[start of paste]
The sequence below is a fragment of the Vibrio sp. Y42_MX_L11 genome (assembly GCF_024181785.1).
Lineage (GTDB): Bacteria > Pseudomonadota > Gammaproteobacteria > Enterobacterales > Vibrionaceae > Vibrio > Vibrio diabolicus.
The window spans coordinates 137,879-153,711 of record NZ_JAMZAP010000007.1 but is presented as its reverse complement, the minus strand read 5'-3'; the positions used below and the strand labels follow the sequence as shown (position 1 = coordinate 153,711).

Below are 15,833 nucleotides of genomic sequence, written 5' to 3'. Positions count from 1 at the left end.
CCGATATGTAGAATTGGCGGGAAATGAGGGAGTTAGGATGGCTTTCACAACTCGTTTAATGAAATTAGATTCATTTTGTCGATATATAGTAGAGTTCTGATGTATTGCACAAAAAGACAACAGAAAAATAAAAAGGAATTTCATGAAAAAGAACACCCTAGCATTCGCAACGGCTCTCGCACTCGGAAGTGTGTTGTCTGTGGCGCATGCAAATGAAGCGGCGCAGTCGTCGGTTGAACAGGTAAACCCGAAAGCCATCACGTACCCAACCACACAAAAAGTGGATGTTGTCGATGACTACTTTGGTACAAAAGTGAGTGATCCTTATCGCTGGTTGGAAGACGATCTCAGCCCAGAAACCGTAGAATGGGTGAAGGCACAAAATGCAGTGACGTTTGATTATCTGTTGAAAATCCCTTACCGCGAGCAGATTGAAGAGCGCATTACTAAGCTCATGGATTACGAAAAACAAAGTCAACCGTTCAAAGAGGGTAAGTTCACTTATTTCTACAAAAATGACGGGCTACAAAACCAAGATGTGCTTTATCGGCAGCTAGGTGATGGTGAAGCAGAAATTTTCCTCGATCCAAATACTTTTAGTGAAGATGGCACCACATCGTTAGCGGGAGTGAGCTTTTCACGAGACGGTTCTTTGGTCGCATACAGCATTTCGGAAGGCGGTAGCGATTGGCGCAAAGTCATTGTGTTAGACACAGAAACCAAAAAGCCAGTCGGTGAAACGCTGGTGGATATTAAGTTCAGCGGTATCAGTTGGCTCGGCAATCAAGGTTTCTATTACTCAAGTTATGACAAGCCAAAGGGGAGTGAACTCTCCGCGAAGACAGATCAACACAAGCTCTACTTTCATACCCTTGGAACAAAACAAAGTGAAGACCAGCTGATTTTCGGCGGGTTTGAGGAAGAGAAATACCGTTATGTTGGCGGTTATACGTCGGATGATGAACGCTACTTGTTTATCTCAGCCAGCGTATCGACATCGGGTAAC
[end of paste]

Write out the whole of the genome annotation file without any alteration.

The sequence below is a fragment of the Vibrio sp. Y42_MX_L11 genome (assembly GCF_024181785.1).
Lineage (GTDB): Bacteria > Pseudomonadota > Gammaproteobacteria > Enterobacterales > Vibrionaceae > Vibrio > Vibrio diabolicus.
The window spans coordinates 137,879-153,711 of record NZ_JAMZAP010000007.1 but is presented as its reverse complement, the minus strand read 5'-3'; the positions used below and the strand labels follow the sequence as shown (position 1 = coordinate 153,711).

Below are 15,833 nucleotides of genomic sequence, written 5' to 3'. Positions count from 1 at the left end.
CCGATATGTAGAATTGGCGGGAAATGAGGGAGTTAGGATGGCTTTCACAACTCGTTTAATGAAATTAGATTCATTTTGTCGATATATAGTAGAGTTCTGATGTATTGCACAAAAAGACAACAGAAAAATAAAAAGGAATTTCATGAAAAAGAACACCCTAGCATTCGCAACGGCTCTCGCACTCGGAAGTGTGTTGTCTGTGGCGCATGCAAATGAAGCGGCGCAGTCGTCGGTTGAACAGGTAAACCCGAAAGCCATCACGTACCCAACCACACAAAAAGTGGATGTTGTCGATGACTACTTTGGTACAAAAGTGAGTGATCCTTATCGCTGGTTGGAAGACGATCTCAGCCCAGAAACCGTAGAATGGGTGAAGGCACAAAATGCAGTGACGTTTGATTATCTGTTGAAAATCCCTTACCGCGAGCAGATTGAAGAGCGCATTACTAAGCTCATGGATTACGAAAAACAAAGTCAACCGTTCAAAGAGGGTAAGTTCACTTATTTCTACAAAAATGACGGGCTACAAAACCAAGATGTGCTTTATCGGCAGCTAGGTGATGGTGAAGCAGAAATTTTCCTCGATCCAAATACTTTTAGTGAAGATGGCACCACATCGTTAGCGGGAGTGAGCTTTTCACGAGACGGTTCTTTGGTCGCATACAGCATTTCGGAAGGCGGTAGCGATTGGCGCAAAGTCATTGTGTTAGACACAGAAACCAAAAAGCCAGTCGGTGAAACGCTGGTGGATATTAAGTTCAGCGGTATCAGTTGGCTCGGCAATCAAGGTTTCTATTACTCAAGTTATGACAAGCCAAAGGGGAGTGAACTCTCCGCGAAGACAGATCAACACAAGCTCTACTTTCATACCCTTGGAACAAAACAAAGTGAAGACCAGCTGATTTTCGGCGGGTTTGAGGAAGAGAAATACCGTTATGTTGGCGGTTATACGTCGGATGATGAACGCTACTTGTTTATCTCAGCCAGCGTATCGACATCGGGTAAC